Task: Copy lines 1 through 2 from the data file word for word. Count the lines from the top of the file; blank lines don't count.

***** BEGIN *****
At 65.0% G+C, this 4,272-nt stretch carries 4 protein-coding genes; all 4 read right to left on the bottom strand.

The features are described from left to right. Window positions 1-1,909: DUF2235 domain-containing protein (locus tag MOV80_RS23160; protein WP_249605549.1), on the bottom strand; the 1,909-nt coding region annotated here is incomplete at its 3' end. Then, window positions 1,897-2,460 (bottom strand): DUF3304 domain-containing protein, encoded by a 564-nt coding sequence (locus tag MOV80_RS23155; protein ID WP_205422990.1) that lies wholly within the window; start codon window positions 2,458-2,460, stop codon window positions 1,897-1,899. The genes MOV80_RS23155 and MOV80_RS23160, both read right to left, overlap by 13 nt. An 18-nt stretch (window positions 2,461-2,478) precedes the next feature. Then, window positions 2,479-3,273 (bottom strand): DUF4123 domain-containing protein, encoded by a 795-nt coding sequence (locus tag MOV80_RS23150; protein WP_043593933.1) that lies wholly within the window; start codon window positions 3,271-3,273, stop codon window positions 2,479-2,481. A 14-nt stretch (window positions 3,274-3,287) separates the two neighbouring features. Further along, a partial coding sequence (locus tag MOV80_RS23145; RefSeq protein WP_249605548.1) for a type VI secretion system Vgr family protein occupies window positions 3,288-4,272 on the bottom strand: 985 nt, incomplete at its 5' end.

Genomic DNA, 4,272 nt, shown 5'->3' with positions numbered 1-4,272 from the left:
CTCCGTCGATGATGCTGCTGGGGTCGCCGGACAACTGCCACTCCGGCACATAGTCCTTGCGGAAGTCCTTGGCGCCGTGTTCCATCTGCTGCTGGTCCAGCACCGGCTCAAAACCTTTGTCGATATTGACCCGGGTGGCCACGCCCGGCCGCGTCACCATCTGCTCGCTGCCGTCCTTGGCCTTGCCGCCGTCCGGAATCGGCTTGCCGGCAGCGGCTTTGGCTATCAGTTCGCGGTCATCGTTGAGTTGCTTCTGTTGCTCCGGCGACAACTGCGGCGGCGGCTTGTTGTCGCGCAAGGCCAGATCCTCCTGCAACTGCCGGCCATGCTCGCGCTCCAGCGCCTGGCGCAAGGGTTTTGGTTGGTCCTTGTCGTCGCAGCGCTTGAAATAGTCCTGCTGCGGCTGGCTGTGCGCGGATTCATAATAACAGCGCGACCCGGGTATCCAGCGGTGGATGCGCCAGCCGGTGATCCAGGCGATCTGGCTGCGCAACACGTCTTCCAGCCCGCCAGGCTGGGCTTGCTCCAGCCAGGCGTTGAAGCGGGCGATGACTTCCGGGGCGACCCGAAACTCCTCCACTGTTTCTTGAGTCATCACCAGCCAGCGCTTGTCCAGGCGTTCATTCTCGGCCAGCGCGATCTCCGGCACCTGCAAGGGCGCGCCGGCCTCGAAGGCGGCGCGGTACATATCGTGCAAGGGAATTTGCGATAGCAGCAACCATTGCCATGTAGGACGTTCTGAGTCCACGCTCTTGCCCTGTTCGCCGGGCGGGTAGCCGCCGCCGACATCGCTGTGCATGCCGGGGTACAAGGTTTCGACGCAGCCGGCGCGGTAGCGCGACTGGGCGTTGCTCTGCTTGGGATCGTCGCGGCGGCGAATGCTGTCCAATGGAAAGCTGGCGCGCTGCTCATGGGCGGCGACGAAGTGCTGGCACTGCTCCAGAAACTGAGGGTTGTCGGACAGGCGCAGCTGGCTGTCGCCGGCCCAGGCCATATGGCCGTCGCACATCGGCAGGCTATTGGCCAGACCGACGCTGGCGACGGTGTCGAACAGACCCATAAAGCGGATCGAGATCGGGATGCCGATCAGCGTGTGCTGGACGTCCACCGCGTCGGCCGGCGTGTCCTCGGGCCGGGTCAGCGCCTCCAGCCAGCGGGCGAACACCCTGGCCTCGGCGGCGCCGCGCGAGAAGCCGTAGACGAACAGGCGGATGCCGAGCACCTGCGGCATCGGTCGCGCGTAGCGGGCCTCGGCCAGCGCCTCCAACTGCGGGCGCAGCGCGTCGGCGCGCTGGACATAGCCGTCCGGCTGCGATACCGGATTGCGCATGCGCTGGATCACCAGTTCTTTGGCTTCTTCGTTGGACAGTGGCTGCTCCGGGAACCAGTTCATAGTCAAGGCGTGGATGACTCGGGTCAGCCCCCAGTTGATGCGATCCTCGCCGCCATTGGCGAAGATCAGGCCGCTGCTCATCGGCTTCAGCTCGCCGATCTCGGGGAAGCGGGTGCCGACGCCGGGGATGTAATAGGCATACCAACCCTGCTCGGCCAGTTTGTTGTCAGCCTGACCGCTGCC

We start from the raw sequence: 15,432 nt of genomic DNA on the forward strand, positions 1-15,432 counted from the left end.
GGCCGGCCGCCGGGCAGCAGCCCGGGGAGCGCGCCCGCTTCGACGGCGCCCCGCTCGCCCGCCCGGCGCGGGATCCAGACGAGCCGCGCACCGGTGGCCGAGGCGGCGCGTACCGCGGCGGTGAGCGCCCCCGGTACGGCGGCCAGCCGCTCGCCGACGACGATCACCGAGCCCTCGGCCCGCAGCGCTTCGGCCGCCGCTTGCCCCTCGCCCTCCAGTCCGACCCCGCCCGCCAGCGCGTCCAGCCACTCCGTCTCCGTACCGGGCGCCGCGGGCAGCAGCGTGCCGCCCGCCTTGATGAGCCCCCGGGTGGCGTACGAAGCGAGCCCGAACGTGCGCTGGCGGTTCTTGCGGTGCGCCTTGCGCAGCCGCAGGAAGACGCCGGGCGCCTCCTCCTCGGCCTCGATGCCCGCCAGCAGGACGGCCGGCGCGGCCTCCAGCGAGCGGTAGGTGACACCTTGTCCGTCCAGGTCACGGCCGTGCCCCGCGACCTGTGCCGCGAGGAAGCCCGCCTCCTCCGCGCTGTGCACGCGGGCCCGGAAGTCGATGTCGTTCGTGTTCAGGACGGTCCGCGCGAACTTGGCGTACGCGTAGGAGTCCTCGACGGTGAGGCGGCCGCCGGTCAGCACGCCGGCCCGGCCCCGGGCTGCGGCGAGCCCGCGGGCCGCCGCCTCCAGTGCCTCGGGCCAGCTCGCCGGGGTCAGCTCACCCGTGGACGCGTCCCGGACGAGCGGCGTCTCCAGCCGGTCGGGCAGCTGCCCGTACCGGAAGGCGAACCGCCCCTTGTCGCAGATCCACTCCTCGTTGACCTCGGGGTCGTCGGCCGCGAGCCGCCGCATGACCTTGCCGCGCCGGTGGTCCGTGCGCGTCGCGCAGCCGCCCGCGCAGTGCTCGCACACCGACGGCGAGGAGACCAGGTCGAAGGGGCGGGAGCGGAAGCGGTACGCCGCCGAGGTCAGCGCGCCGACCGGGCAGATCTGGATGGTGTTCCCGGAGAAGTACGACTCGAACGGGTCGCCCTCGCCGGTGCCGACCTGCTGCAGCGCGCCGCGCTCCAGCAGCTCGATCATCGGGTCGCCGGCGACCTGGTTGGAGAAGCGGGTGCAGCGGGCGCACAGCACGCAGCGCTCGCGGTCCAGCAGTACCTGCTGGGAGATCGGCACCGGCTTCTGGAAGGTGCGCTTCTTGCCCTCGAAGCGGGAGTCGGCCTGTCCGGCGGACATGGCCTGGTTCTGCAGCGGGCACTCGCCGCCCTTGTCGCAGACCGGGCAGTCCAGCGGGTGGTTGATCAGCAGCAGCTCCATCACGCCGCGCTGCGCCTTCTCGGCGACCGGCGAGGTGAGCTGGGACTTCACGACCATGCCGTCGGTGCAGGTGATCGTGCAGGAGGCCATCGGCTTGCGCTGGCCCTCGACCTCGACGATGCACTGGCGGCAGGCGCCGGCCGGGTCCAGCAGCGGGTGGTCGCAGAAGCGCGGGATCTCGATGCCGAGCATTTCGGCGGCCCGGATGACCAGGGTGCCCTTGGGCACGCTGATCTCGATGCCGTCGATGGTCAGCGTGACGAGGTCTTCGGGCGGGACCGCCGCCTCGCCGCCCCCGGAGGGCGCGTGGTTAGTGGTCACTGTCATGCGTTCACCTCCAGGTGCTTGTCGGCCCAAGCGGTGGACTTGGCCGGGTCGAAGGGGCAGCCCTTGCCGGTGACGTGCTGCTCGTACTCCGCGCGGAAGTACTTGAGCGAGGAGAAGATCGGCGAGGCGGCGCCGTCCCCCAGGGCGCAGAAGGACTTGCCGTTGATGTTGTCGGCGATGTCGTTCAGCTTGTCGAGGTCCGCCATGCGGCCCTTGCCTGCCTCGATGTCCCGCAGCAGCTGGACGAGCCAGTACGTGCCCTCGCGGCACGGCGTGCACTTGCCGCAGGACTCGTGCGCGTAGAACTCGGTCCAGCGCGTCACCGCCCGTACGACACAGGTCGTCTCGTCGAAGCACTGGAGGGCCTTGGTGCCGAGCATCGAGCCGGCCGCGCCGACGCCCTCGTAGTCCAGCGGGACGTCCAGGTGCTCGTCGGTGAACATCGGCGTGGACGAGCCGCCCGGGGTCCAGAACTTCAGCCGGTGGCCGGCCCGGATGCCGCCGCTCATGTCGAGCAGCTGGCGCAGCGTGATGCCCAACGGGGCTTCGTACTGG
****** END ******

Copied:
At 65.0% G+C, this 4,272-nt stretch carries 4 protein-coding genes; all 4 read right to left on the bottom strand.

The features are described from left to right. Window positions 1-1,909: DUF2235 domain-containing protein (locus tag MOV80_RS23160; protein WP_249605549.1), on the bottom strand; the 1,909-nt coding region annotated here is incomplete at its 3' end. Then, window positions 1,897-2,460 (bottom strand): DUF3304 domain-containing protein, encoded by a 564-nt coding sequence (locus tag MOV80_RS23155; protein ID WP_205422990.1) that lies wholly within the window; start codon window positions 2,458-2,460, stop codon window positions 1,897-1,899. The genes MOV80_RS23155 and MOV80_RS23160, both read right to left, overlap by 13 nt. An 18-nt stretch (window positions 2,461-2,478) precedes the next feature. Then, window positions 2,479-3,273 (bottom strand): DUF4123 domain-containing protein, encoded by a 795-nt coding sequence (locus tag MOV80_RS23150; protein WP_043593933.1) that lies wholly within the window; start codon window positions 3,271-3,273, stop codon window positions 2,479-2,481. A 14-nt stretch (window positions 3,274-3,287) separates the two neighbouring features. Further along, a partial coding sequence (locus tag MOV80_RS23145; RefSeq protein WP_249605548.1) for a type VI secretion system Vgr family protein occupies window positions 3,288-4,272 on the bottom strand: 985 nt, incomplete at its 5' end.